Evaluation Setup and Testing Methodology

G.hn's claims of being better than HomePlug AV2 in real-world scenarios was always something we had wanted to test out for ourselves. In order to evaluate the claims, we took out all the powerline adapters that had come in for review over the last four years and subjected all of them to the same iperf benchmarks under the same conditions across different power outlets in a residence. Prior to going into the details of the evaluation, let us take a look at the features of the different powerline adapters being considered today.

Comparative PLC Configurations
Aspect Comtrend PG-9172
Technology G.hn HomePlug AV2
Chipset Marvell 88LX3142 for G.hn Digital Baseband
Marvell 88LX2718 Analog Front End
Qualcomm Atheros QCA7500
Encryption 128-bit AES 128-bit AES
Performance 1200 Mbps (PHY) / 1000 Mbps 1000 Mbps (PHY) / 1033 Mbps
(AV2 MIMO Powerline 0 - 65 MHz Theoretical Max.)
Miscellaneous Features MIMO (Multiple Input Multiple Output)
G.hn / HPAV Co-existence Technology
MIMO (Multiple Input Multiple Output)
Dimensions 93mm x 59.6mm x 35mm 90mm x 60mm x 27mm
Weight 100g 95g
Retail Availability May 2015 December 2014
Current Street Price (Kit) USD 77 USD 83

All the testing was carried out in a 1800 sq. ft. single-level detached California residence built in the 1970s. The rough floorplan of the house, along with the testing locations, is presented below.

The evaluation of the adapters was done in an isolated network. A NUC with an Intel NIC (running Windows 10 Pro x64) was configured to act as a DHCP server, and placed at location 'M' (in red) in the above picture. The 'master node' powerline adapter was connected to it. Yet another NUC with an Intel NIC (running Windows 10 Pro x64) was connected to the other adapter in the network. The location of this NUC / adapter combination was varied for each adapter pair's evaluation run. We considered typical powerline adapter usage scenarios in deciding upon the locations for the testing (A - F in green in the picture above). All major rooms, including the garage, were covered.

The purpose of our benchmarking was not to tune the stream configuration for obtaining maximum possible bandwidth. Rather, we wanted to replay the same stream for multiple adapter sets in order to determine comparative performance. iperf with default parameters was used for benchmarking. On the 'server', we ran the following command:

TCP: iperf -s -B
UDP: iperf -s -u -B

The 'client' was connected to it using the following command:

TCP: iperf -c -P ${num_parallel_streams} -t 30
UDP: iperf -c -u -b ${curr_bw_to_test}m -t 30

The number of parallel streams were tested between 20 and 25 for the TCP case. The maximum obtained bandwidth was recorded. For the UDP case, we altered the bandwidth to test in order to arrive at the value that resulted in less than 1% packet loss during transmission. The roles of the server and client were then reversed, and the same benchmarks were processed.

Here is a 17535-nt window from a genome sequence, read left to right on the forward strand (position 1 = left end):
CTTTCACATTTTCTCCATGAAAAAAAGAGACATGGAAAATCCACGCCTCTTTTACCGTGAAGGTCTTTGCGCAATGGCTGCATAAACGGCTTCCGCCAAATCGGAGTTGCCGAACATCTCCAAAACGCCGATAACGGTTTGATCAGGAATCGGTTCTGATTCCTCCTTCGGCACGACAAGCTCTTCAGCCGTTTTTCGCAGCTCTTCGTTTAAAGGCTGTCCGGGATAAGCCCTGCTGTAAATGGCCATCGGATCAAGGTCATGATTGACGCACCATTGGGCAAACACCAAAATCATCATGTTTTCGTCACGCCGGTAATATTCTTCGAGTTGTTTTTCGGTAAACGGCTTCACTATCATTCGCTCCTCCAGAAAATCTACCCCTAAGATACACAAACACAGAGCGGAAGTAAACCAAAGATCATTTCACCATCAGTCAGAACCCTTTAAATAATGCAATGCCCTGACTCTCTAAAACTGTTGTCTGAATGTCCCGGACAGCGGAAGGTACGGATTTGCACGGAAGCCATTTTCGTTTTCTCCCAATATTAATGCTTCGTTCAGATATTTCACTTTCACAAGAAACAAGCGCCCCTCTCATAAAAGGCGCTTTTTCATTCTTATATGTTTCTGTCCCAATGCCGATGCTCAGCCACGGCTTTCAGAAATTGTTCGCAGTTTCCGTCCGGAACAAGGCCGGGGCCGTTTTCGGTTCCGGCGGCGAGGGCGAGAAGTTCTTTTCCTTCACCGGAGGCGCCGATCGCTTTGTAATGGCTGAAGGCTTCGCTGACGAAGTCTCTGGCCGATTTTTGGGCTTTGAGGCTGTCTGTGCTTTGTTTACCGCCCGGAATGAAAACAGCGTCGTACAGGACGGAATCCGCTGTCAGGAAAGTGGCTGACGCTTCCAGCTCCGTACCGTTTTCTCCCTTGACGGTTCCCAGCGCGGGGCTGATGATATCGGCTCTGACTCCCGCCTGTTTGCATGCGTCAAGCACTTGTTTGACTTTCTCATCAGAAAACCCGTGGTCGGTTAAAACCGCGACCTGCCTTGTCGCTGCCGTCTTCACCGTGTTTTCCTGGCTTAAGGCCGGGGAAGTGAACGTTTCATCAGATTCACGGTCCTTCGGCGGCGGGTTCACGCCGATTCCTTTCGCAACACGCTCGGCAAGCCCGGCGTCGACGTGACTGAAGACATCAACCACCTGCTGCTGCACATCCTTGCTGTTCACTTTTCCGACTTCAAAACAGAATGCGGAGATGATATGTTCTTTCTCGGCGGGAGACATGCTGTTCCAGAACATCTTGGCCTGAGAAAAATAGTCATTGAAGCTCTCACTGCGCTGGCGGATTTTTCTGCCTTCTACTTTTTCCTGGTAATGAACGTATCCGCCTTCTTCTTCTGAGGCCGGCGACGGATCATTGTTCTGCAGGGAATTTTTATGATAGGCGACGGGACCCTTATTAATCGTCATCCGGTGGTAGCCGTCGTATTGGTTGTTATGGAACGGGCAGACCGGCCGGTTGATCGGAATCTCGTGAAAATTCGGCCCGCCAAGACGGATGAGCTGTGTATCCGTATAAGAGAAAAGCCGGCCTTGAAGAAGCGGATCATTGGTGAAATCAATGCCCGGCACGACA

Introduction and Usage Impressions HomePlug and G.hn Go Head to Head
Comments Locked


View All Comments

  • bigboxes - Tuesday, May 3, 2016 - link

    Agreed. I was able to infer that they were the same, but yes it was confusing.
  • geniekid - Tuesday, May 3, 2016 - link

  • spawnbsd - Tuesday, May 3, 2016 - link

    HomeGrid forum is just an organization that promotes G.hn, that's all. Many of the equipment and chipset vendors building G.hn gear belong to HomeGrid forum.
  • sor - Wednesday, May 4, 2016 - link

    +1, sounds like three different competing standards in the article.
  • Icehawk - Tuesday, May 3, 2016 - link

    What is idle power after turning power saving on?
  • mgrier - Tuesday, May 3, 2016 - link

    Any chance I could get you to test latency also? This is important for competitive gamers...
  • gobaers - Tuesday, May 3, 2016 - link

    I just did a ping sweep on my Homeplug connection:

    Reply to request 4861 (1 ms) (size 997)
    Reply to request 4862 (10 ms) (size 998)
    Reply to request 4863 (10 ms) (size 999)
    Reply to request 4864 (1 ms) (size 1000)
    Success rate is 100 percent (4865/4865), round-trip min/avg/max = 1/5/30 ms

    Mostly 1ms, but can sometimes spike. I wonder if G.hn handles this better.
  • spawnbsd - Tuesday, May 3, 2016 - link

    Marvell's G.hn chipsets use G.hn's TDMA MAC mode, and generally always given lower (more determinstic) latency and throughput compared to CSMA based HomePlug AV/AV2 gear. Latency should always be in the ~1ms range, unless impulse noise or other interference in the home forces link layer retransmissions (which will add jitter).
  • qlum - Tuesday, May 3, 2016 - link

    I wonder how the performance of these devices differs under the European 230v/50hz compared to the us.
  • Murloc - Thursday, May 5, 2016 - link

    they're just as much finicky and dependent on where you put them in although there is no weird old wiring in most european houses.

Log in

Don't have an account? Sign up now